Do you know where you (we) are?
Of course, you are looking at this post on some device or another, somewhere in the time and space of your life.
But, you are also on this side of the summit of the mountain that is your novel. Tomorrow, you (we) crest the top and begin the downhill side!
Take a little time to document this occasion with pens, pencils, crayons, paper – whatever media takes your fancy. There is a mapping exercise in Baty’s book, a fun and, eventually, useful record to possess. You have only to chart it. Following are the instructions:
“The goal of this exercise is to make a map of your fictional world. On the map, you should include all of your characters’ homes, their schools, or workplaces, and any places they’ve already visited in the book. This may be the first time that you’ve thought about the spatial layout of your world, so feel free to make things up as you go.
After you’ve placed everything that already exists in your book on the map, go in with a loose hand and start creatively filling in and adding other details and landmarks… The map is partially for referencing later, but it’s also a creative exercise in its own right. It’s a chance to draw up your world just for the fun and see if any of these off-the-cuff imaginings might be something you’d like to incorporate into your noveling reality.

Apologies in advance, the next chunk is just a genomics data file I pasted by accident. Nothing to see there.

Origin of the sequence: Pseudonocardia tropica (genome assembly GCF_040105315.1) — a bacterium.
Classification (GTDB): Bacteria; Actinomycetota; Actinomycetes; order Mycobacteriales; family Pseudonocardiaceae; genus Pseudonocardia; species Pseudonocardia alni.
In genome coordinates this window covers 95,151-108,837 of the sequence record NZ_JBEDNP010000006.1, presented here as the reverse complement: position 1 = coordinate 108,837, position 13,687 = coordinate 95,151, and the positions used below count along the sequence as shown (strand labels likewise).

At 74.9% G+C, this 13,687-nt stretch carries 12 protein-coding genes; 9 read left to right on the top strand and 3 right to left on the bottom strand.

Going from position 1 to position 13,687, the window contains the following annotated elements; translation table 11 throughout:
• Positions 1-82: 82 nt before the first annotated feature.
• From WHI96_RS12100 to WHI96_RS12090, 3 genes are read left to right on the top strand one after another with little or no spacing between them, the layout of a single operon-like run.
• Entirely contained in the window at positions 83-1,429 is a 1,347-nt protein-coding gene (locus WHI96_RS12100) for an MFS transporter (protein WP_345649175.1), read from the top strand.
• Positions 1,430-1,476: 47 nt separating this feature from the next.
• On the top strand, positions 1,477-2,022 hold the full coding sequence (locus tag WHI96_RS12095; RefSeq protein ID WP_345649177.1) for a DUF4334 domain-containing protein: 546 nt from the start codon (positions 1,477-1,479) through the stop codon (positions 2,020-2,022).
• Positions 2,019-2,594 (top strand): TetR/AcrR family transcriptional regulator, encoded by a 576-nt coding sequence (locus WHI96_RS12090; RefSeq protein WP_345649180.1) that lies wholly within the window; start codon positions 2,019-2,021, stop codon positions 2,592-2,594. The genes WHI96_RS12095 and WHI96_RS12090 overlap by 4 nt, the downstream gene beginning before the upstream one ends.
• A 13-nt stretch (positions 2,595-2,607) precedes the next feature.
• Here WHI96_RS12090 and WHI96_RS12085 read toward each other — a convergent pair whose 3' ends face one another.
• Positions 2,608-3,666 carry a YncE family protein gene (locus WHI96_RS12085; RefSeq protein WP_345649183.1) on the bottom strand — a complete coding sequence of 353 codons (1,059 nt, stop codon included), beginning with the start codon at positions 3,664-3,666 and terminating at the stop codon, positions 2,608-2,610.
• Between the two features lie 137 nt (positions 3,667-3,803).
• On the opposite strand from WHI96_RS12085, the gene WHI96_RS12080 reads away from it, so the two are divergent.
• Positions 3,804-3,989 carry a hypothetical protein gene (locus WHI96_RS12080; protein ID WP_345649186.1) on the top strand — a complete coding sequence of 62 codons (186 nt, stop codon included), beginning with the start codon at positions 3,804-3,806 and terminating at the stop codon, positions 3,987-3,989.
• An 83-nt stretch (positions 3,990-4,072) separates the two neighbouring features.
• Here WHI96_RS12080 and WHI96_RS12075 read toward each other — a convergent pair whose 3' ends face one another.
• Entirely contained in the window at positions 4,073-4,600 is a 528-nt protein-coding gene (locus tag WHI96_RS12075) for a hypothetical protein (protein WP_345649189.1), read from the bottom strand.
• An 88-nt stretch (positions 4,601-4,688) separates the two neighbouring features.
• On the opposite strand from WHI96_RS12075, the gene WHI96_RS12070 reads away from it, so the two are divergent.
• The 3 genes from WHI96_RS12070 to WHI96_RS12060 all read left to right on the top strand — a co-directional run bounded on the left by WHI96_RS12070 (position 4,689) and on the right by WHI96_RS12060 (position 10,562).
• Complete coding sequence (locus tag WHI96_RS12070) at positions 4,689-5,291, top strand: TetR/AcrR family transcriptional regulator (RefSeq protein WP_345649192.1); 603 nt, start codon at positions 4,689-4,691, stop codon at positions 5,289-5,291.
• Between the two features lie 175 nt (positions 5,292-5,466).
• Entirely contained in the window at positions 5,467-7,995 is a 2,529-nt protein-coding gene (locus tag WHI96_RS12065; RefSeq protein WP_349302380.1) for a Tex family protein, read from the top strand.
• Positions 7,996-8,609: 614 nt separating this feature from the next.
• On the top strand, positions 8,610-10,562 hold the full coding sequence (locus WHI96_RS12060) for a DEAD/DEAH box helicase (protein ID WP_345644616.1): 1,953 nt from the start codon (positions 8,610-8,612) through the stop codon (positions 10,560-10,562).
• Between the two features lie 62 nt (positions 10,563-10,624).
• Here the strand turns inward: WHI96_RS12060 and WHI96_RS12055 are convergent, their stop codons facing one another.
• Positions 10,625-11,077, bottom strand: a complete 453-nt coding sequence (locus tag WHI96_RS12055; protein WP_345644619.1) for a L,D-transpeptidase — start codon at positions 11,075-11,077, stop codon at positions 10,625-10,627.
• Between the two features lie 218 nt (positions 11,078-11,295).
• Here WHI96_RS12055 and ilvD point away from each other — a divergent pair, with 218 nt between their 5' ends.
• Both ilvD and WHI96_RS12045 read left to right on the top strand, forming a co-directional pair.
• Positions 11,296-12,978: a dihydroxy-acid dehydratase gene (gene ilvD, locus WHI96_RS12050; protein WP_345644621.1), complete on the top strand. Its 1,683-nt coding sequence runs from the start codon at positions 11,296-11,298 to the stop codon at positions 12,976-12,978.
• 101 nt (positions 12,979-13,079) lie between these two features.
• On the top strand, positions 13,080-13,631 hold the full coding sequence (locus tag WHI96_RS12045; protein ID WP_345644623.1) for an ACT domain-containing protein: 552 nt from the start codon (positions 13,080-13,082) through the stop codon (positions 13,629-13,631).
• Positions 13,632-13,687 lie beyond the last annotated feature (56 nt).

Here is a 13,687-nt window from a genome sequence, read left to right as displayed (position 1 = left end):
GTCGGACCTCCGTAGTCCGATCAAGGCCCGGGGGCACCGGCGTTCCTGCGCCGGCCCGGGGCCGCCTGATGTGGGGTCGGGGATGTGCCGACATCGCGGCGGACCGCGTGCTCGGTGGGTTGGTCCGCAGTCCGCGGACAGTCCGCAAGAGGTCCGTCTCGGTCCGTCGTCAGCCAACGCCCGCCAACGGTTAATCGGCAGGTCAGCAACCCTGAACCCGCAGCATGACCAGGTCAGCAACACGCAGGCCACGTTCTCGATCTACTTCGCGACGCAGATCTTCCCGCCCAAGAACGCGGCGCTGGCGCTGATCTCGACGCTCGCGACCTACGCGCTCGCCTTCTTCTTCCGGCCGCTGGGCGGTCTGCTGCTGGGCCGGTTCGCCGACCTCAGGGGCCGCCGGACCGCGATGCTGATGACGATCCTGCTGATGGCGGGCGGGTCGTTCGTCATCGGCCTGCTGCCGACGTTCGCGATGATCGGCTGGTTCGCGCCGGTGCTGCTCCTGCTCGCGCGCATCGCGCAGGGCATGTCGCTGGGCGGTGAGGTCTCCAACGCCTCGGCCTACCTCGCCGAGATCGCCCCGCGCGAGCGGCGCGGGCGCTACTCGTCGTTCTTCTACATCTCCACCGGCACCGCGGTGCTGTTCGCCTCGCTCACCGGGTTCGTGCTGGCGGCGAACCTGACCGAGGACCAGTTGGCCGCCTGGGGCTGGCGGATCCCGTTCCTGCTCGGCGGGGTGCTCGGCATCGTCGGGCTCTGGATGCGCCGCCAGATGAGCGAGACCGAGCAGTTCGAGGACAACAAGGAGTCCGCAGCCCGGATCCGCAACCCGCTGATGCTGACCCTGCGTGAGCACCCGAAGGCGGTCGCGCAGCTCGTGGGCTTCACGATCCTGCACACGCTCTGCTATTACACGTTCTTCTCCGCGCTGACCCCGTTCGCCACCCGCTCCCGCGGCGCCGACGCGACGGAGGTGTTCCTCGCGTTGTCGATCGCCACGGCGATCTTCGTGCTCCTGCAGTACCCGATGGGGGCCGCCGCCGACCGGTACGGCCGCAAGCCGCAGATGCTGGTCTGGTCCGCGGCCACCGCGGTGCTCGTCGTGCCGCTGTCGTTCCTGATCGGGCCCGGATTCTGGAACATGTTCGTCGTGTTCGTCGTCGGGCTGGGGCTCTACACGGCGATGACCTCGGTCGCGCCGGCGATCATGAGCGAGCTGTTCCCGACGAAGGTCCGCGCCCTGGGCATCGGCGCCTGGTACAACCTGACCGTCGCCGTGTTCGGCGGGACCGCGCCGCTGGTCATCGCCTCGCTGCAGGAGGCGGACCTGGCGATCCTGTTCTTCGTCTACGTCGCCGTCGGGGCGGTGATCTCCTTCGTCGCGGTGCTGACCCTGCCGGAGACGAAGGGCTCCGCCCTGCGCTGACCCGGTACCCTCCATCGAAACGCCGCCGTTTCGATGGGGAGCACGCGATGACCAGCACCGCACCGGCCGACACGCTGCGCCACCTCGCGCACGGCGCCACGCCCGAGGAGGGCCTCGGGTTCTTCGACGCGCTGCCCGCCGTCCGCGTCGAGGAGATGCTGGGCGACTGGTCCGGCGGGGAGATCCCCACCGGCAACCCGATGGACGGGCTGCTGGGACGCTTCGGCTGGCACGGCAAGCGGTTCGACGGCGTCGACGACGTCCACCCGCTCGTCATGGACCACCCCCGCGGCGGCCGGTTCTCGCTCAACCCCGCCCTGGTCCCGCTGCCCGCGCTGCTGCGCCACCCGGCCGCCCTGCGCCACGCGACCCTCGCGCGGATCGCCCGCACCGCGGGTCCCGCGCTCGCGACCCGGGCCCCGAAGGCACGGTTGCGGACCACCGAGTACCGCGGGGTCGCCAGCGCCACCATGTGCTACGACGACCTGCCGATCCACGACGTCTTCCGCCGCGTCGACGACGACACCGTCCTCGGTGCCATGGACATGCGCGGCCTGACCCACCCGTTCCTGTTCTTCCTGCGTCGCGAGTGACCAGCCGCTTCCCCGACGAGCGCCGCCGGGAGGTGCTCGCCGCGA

Also, don’t feel constrained to drawing just one kind of map. For dramas that unfold mostly indoors, you may want to create a floor-by-floor schematic drawing of the important homes, shops, or restaurants, rather than mapping your book on a street-by-street level. Topographic maps may be helpful if you’re writing a story that relies on encampments or precipitous shifts in altitude.
Finally, make sure to color everything in as vividly as possible. Since this exercise is a great way to procrastinate from writing your book, take as long as you like perfecting the algae slick on the town pond with a realistic shade of green.
When you’re done, keep the map close at hand as an update-able inspiration-generator and a handy reminder of where things are in your book.” (pp. 140-142)
If I get to this exercise, I will post a picture. I have some fun ideas…
If you do this, please, please, please share a picture!
Baty, C. (2004). No Plot? No Problem!. San Francisco: Chronicle Books.